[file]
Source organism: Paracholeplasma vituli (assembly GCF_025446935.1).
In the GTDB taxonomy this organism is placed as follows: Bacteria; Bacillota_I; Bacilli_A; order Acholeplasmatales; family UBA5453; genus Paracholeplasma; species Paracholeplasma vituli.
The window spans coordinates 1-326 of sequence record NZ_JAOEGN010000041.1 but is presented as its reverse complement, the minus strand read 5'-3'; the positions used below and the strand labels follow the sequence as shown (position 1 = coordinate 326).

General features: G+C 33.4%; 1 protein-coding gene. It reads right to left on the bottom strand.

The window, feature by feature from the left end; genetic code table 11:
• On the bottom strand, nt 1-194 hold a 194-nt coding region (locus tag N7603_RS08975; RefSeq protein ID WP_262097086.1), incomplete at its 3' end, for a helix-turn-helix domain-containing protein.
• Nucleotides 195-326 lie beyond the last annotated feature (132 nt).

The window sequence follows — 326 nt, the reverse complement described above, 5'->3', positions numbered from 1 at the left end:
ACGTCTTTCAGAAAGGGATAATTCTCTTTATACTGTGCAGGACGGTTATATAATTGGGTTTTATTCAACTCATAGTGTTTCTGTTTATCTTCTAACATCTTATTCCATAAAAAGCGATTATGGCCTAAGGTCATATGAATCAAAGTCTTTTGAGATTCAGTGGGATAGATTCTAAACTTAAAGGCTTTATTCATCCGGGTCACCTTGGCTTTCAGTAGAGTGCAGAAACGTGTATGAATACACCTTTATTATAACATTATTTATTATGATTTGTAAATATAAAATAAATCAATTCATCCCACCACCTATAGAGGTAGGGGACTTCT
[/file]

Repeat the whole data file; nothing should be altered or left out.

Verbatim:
Source organism: Paracholeplasma vituli (assembly GCF_025446935.1).
In the GTDB taxonomy this organism is placed as follows: Bacteria; Bacillota_I; Bacilli_A; order Acholeplasmatales; family UBA5453; genus Paracholeplasma; species Paracholeplasma vituli.
The window spans coordinates 1-326 of sequence record NZ_JAOEGN010000041.1 but is presented as its reverse complement, the minus strand read 5'-3'; the positions used below and the strand labels follow the sequence as shown (position 1 = coordinate 326).

General features: G+C 33.4%; 1 protein-coding gene. It reads right to left on the bottom strand.

The window, feature by feature from the left end; genetic code table 11:
• On the bottom strand, nt 1-194 hold a 194-nt coding region (locus tag N7603_RS08975; RefSeq protein ID WP_262097086.1), incomplete at its 3' end, for a helix-turn-helix domain-containing protein.
• Nucleotides 195-326 lie beyond the last annotated feature (132 nt).

The window sequence follows — 326 nt, the reverse complement described above, 5'->3', positions numbered from 1 at the left end:
ACGTCTTTCAGAAAGGGATAATTCTCTTTATACTGTGCAGGACGGTTATATAATTGGGTTTTATTCAACTCATAGTGTTTCTGTTTATCTTCTAACATCTTATTCCATAAAAAGCGATTATGGCCTAAGGTCATATGAATCAAAGTCTTTTGAGATTCAGTGGGATAGATTCTAAACTTAAAGGCTTTATTCATCCGGGTCACCTTGGCTTTCAGTAGAGTGCAGAAACGTGTATGAATACACCTTTATTATAACATTATTTATTATGATTTGTAAATATAAAATAAATCAATTCATCCCACCACCTATAGAGGTAGGGGACTTCT